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Fitness or Cardiac Levels?

From eNewsletter 4/17/2019

DID YOU KNOW that a new study in Annals of Internal Medicine provides the strongest evidence to date that average risk patients can safely opt for an annual, easy-to-use home stool test instead of a screening colonoscopy?

Researchers reviewed over 100,000 patients who did FIT (short for fecal immunochemical test), which identifies hidden blood in stool. FIT results were compared to the finding of a subsequent screening colonoscopy and were found to have high detection rates for colorectal cancer.

The authors suggest that FIT can save patients the hassle and potential side effects of frequent colonoscopy, not to mention the U.S. healthcare system costs. Furthermore, they purport that if annual FIT results remain negative, it could be the case that a colonoscopy for screening may never be necessary or required.


A study appeared late last year in JAMA Internal Medicine suggesting that screening for colorectal cancer once every 10 years is effective and does not put you at increased risk. To ease concerns between colonoscopies, ask for Cologuard, the most frequently cited home FIT test brand in research.


FITNESS OR CARDIAC LEVELS?

Bonnie & Steve: Among people over age 70, physical fitness was found to be a much better predictor of survival than the number of traditional cardiovascular risk factors, according to a study presented at the American College of Cardiology's 68th Annual Scientific Session.


While high blood pressure, high cholesterol, diabetes and smoking are closely linked with a person's chance of developing heart disease, these factors are so common in older people that the total number of risk factors becomes almost meaningless for predicting future health. The study suggests doctors can get a better picture of older patients' health by looking at how fit they are, rather than how many of these cardiovascular risk factors they have.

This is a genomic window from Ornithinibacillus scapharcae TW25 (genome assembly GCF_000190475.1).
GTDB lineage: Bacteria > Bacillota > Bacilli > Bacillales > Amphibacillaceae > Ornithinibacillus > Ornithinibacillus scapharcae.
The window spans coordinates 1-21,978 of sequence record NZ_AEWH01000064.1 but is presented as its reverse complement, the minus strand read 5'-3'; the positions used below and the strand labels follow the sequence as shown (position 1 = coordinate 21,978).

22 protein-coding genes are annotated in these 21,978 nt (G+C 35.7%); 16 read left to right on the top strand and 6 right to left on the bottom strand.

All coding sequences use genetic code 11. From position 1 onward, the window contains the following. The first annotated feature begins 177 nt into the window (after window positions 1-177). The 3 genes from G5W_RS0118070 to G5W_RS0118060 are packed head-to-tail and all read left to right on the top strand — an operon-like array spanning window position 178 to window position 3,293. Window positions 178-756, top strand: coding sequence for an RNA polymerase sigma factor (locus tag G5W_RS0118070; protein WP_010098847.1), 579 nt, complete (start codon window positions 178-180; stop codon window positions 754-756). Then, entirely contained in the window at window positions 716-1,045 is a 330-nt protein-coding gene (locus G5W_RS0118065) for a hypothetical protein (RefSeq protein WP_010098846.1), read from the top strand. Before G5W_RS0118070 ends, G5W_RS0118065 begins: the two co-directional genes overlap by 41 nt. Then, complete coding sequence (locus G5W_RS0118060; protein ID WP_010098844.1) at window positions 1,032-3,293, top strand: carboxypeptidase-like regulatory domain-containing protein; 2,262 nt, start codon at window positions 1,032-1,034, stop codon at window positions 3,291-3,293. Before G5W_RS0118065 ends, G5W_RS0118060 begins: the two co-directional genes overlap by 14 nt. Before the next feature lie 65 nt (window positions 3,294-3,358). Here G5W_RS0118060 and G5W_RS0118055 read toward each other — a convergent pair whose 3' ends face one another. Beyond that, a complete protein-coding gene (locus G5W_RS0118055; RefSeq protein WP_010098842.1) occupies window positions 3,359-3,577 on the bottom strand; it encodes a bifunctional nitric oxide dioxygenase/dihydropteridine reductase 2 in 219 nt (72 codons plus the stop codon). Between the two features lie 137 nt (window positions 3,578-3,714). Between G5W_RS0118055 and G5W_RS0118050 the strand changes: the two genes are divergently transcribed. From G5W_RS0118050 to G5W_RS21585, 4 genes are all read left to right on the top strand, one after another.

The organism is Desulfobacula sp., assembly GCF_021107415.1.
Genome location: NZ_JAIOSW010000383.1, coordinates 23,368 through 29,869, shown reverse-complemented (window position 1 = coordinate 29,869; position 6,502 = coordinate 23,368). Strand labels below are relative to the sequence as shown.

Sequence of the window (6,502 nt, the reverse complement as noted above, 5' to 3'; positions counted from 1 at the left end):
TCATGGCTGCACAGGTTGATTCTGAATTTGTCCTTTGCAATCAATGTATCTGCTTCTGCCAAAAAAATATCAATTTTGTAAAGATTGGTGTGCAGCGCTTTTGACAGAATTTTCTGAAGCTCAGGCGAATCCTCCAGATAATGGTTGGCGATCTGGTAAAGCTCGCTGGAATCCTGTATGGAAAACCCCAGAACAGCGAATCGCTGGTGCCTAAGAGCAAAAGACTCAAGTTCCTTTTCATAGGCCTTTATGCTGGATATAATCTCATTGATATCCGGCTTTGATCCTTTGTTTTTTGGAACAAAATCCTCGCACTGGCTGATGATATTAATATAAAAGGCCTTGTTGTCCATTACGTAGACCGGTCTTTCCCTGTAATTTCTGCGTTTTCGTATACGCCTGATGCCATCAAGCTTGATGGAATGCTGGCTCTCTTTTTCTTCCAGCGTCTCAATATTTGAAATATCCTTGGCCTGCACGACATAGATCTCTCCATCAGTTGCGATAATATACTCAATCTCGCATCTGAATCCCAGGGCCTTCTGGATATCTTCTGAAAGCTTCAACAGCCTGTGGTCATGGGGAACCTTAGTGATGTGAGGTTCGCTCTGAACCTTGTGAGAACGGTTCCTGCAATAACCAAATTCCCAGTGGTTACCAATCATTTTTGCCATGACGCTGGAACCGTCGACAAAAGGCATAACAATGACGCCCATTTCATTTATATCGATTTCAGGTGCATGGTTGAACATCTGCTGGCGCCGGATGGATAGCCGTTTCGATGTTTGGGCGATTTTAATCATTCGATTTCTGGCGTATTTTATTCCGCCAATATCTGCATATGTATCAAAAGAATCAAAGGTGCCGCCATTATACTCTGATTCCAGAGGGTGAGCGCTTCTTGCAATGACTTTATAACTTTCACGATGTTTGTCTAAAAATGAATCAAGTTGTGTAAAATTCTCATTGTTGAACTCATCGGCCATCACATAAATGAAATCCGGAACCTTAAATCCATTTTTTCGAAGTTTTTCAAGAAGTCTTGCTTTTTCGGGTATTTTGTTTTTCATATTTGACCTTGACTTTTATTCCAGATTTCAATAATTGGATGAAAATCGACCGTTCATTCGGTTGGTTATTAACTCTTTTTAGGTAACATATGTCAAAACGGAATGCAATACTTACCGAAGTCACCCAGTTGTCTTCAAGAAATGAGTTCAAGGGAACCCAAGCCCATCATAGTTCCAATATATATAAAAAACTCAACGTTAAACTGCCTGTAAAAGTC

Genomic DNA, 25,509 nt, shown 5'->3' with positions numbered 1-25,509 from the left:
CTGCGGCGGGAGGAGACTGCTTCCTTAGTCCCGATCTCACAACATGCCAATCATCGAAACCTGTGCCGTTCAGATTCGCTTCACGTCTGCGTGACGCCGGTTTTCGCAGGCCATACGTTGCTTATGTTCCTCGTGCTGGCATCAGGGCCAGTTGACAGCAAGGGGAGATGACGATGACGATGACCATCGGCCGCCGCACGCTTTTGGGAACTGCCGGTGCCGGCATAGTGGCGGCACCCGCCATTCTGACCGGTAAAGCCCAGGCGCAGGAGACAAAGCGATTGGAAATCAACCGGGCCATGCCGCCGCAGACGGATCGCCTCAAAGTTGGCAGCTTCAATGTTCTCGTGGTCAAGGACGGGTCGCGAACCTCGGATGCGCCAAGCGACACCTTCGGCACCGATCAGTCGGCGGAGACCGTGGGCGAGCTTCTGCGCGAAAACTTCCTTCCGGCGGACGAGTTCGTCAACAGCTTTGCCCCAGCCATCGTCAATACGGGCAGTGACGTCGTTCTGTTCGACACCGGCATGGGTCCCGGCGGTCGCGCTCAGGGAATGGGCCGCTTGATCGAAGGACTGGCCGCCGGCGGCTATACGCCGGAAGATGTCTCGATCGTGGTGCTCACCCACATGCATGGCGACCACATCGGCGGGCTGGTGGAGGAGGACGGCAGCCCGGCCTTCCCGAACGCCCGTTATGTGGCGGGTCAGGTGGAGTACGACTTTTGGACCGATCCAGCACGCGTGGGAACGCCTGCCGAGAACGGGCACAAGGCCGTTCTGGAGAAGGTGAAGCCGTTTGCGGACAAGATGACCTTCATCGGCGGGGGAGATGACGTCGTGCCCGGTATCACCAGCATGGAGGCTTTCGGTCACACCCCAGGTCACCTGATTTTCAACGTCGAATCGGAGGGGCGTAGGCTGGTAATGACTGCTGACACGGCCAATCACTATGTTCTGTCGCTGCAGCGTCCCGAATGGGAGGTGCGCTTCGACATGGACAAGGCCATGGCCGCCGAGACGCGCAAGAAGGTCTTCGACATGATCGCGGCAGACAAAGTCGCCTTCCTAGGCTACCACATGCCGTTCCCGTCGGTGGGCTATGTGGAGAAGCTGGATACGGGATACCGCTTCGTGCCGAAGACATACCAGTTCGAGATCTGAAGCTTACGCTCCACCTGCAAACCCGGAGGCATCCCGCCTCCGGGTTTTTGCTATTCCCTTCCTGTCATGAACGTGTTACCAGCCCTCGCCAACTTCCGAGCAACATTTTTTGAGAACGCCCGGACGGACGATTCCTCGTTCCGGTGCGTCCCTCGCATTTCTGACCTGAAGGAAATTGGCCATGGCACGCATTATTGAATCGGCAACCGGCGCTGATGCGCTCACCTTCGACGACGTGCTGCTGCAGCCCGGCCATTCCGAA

Over an 18 year period, researchers assessed fitness based on patients' performance during the exercise stress test, which required patients to exercise on a treadmill as hard as they could.

Higher fitness was associated with significantly increased rates of survival. The most fit individuals were more than twice as likely to be alive 10 years later compared with the least fit individuals.


In contrast, a patient's total number of cardiovascular risk factors was not associated with their risk of death and patients with zero risk factors had essentially the same likelihood of dying as those with three or more risk factors.


While an exercise stress test using a treadmill or stationary bicycle provides the most precise way to measure fitness, we can also get a general idea of a your fitness level simply by asking about your exercise routine. It is also a low-cost, low-risk and low-technology tool that is underutilized!


YET ANOTHER DOWNSIDE TO STRESS

Steve: As we needed another reason to be vigilant about managing our stress, this study comes along..this article is reserved for NCI Well Connect Members. You can get this article by signing up here. You can get our free eNewsletter by signing up at the top of our website.

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